Keeping the core resilience strong

Keeping the core resilience strong

Recent attacks have put security in the spotlight, but while attacks evolve and change, the fundamental strategy of resilience remains the same

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29th May, 2021

The recent ransomware attack on the HSE has put the subject of security front and centre yet again. As a result, cybersecurity specialists such as Integrity360 have experienced a massive increase in inquiries from businesses that want to know how secure they are, whether they’re making the right investments and even where they start are asked by enterprises of all sizes.

The crucial point which Integrity360’s chief executive Eoin Goulding makes is that the HSE attack is public, whereas such attacks happen every week to the point where – to paraphrase the famous quote – there are three certainties in life: death, taxes and cyber attacks.

Businesses, then, need to be as resilient as possible and treat their digital and online security the same way as physical security.

“All you can do as a business is make yourself as resilient as possible. That’s the play,” Goulding said.

“If you look at a house, you can put a lock on, set up an alarm, put locks and bars on the window. It’s exactly the same with companies when it comes to cybersecurity.

“You’re never going to be 100 per cent secure, but you have to make yourself more resilient and make it more difficult for anyone to breach your systems.”

Doing so requires businesses to have processes, technology and their people trained up. All of which requires preparation in advance: knowing what you have and what you need to protect.

Some companies fail at this first hurdle. Goulding says a common theme in dealing with new customers is how they’re spending money on the wrong areas. It’s an unnecessary burden, as good security practices can positively influence all parts of a business, including the bottom line.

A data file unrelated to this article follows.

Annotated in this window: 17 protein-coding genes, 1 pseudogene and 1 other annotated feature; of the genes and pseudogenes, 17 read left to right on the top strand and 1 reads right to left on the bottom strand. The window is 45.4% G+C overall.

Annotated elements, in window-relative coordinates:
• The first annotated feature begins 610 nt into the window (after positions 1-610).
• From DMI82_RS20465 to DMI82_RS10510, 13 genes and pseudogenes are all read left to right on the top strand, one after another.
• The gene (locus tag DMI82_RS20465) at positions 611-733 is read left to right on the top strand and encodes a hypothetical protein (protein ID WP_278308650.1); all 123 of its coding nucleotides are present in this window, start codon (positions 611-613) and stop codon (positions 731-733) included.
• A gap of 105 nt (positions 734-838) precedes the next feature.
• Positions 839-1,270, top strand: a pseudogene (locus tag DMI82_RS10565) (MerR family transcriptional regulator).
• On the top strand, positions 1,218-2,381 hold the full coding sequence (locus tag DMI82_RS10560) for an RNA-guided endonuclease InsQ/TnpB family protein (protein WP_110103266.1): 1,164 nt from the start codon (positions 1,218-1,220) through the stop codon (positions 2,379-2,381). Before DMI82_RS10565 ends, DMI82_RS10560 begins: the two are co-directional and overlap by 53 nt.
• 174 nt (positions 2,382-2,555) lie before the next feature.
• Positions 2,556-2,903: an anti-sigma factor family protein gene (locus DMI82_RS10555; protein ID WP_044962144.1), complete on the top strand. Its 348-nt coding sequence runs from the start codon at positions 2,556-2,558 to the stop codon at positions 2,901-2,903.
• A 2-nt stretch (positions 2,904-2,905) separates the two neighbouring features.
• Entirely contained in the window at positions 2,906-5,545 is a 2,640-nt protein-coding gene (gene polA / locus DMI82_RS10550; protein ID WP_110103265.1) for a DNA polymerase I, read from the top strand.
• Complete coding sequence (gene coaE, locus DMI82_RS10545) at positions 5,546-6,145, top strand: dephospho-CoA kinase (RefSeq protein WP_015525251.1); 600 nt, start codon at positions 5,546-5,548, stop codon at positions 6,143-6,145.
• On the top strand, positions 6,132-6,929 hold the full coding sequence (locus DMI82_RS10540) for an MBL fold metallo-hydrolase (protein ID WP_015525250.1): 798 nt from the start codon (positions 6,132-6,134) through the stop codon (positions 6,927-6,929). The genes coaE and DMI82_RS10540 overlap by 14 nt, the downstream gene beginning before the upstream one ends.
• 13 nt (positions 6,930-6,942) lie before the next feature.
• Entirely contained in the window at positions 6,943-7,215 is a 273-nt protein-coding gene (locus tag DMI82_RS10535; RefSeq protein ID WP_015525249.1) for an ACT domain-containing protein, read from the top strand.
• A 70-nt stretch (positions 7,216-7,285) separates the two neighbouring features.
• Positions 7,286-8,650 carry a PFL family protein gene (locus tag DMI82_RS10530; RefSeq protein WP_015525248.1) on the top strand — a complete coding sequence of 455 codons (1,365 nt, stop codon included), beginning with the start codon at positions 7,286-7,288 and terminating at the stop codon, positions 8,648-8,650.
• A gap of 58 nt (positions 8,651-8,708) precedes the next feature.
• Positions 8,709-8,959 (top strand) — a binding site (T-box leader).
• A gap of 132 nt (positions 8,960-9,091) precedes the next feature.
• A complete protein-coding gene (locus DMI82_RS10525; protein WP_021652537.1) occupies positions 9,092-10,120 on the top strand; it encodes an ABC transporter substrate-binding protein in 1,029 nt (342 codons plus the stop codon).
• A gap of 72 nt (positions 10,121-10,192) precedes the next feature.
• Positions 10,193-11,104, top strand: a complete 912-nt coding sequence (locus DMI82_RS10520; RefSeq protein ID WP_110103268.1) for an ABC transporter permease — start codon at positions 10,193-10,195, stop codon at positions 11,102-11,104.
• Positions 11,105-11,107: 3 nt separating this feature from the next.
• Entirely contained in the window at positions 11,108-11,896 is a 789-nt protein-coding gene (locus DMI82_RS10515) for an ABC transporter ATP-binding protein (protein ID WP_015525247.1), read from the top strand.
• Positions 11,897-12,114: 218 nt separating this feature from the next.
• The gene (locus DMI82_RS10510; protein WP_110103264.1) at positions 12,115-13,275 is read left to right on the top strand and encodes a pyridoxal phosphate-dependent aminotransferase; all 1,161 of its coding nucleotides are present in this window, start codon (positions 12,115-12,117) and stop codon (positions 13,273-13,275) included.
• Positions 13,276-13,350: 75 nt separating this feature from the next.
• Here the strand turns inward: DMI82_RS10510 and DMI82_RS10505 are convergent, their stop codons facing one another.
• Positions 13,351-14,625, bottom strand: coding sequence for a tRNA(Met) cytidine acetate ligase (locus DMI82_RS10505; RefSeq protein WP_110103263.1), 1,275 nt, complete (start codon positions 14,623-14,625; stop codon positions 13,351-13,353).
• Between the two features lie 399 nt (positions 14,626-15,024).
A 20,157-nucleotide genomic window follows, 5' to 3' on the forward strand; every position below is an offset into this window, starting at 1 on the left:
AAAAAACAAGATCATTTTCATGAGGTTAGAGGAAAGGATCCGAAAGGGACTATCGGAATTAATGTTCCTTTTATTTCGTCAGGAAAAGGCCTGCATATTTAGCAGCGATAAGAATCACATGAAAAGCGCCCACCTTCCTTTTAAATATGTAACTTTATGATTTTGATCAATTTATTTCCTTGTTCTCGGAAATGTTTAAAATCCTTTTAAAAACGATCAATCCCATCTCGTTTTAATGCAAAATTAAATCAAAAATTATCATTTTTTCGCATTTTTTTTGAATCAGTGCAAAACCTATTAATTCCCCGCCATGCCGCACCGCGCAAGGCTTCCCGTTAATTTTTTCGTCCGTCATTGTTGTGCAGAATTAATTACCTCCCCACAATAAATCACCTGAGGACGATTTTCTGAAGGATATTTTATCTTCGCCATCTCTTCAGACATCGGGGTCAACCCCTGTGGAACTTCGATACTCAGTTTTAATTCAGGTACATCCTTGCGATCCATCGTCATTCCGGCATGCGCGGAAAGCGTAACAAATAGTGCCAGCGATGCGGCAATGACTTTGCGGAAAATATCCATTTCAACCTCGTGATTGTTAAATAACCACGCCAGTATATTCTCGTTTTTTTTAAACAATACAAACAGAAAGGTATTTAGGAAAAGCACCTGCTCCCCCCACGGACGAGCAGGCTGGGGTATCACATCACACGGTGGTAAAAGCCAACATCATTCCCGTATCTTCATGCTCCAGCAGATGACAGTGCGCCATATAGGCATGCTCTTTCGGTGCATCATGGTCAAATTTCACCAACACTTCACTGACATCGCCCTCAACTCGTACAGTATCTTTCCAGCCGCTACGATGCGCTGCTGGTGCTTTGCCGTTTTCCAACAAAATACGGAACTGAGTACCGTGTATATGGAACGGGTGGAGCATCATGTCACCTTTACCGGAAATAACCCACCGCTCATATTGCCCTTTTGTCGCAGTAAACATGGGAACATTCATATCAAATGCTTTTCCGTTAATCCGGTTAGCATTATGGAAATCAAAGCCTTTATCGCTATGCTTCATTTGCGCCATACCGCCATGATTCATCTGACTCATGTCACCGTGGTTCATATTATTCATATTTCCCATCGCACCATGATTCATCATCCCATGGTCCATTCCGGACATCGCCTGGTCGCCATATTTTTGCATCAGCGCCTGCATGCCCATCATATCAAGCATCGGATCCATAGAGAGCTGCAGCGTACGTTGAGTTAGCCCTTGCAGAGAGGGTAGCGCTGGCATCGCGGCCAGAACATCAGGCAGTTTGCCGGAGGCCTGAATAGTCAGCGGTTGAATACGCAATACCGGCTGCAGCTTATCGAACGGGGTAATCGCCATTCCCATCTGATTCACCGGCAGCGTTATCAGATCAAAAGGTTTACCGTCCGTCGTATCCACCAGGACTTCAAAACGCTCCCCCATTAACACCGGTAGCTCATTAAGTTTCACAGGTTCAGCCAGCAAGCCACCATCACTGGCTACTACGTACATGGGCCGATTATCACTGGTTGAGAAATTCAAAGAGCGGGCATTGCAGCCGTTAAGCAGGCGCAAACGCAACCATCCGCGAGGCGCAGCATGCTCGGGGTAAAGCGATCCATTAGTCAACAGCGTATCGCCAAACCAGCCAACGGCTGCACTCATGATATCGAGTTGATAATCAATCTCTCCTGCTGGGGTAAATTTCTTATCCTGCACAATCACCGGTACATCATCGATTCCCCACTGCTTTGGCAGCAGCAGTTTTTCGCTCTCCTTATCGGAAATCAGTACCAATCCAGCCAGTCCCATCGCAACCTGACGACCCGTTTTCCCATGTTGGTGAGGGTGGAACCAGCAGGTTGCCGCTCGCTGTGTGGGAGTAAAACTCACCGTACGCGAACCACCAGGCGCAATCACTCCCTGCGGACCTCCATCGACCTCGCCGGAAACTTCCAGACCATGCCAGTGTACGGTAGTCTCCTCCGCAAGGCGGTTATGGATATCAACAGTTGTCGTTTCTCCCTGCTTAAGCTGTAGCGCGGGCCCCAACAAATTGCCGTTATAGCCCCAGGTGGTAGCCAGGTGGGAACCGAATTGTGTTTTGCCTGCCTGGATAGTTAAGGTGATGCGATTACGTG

“They really need to follow a framework where they understand what the crown jewels are and protect that by having the processes in place and people trained,” Goulding said.

“Following a framework can make your company more profitable and more agile. If you have ISO 27001, you can make sure you’re getting the best out of your investments, as you know you’re spending it in essential areas.”

All of this comes back to continuous improvement, where you redefine your strategy to meet your needs. Much of this falls on the culture around security which may not be viewed positively in the company.

“Employees think security measures restrict them from doing their job, whereas it’s done to protect them, and allow the company to scale,” he said. “Embedding this positivity in the culture is the first key point, explaining why we have to do this.

“The culture is absolutely key, and it’s not a hard thing to do, as there are a lot of great e-learning platforms for cybersecurity training out there.”

But unless you’re a major company with significant IT security resources, the importance of having skills, expertise and help a phone call away cannot be overstated. Having a plan in place can be the difference when an attack happens, reducing the downtime from weeks to hours.

The challenging part is that businesses can set up for failure by not having the right processes, patching schedule, or even logs in place. It’s a weakness that can remain unknown until experts such as Integrity360 come in to do vulnerability testing and assessment.

“Cybersecurity can be a niche sector, but it’s so in-depth,” Goulding said. “For example, a lot of times customers are patching in the wrong areas so when we get involved and give them reports saying where to patch and when, they get a much better ROI.”

Integrity360 is the only Irish company included in the Gartner Research’s Market Guide for Managed Security Services, a sure sign that it meets the global requirements for offering important cybersecurity services.

One of these is managed detection and response, which uses threat intelligence to check if clients are exposed and protect them. It’s a way of ensuring that if a threat eludes the regular security controls, it will still be picked up.

Overall, there are significant benefits to having good security in place and by changing the culture and having the right plan and training in place, it will be a net positive for all.

“With security, 99 per cent of people have it in their head that it’s keeping you protected, but it can also save you money, reduce costs and make your company more valuable,” Goulding said.

“It can help win bids against your competitors, because now a lot of companies are putting out RFPs [Request for Proposal] and there’s a big piece covered about how secure you need to be when responding, because third-party risk is a huge thing.

“If you take the right approach, cybersecurity can use that as a competitive edge.”

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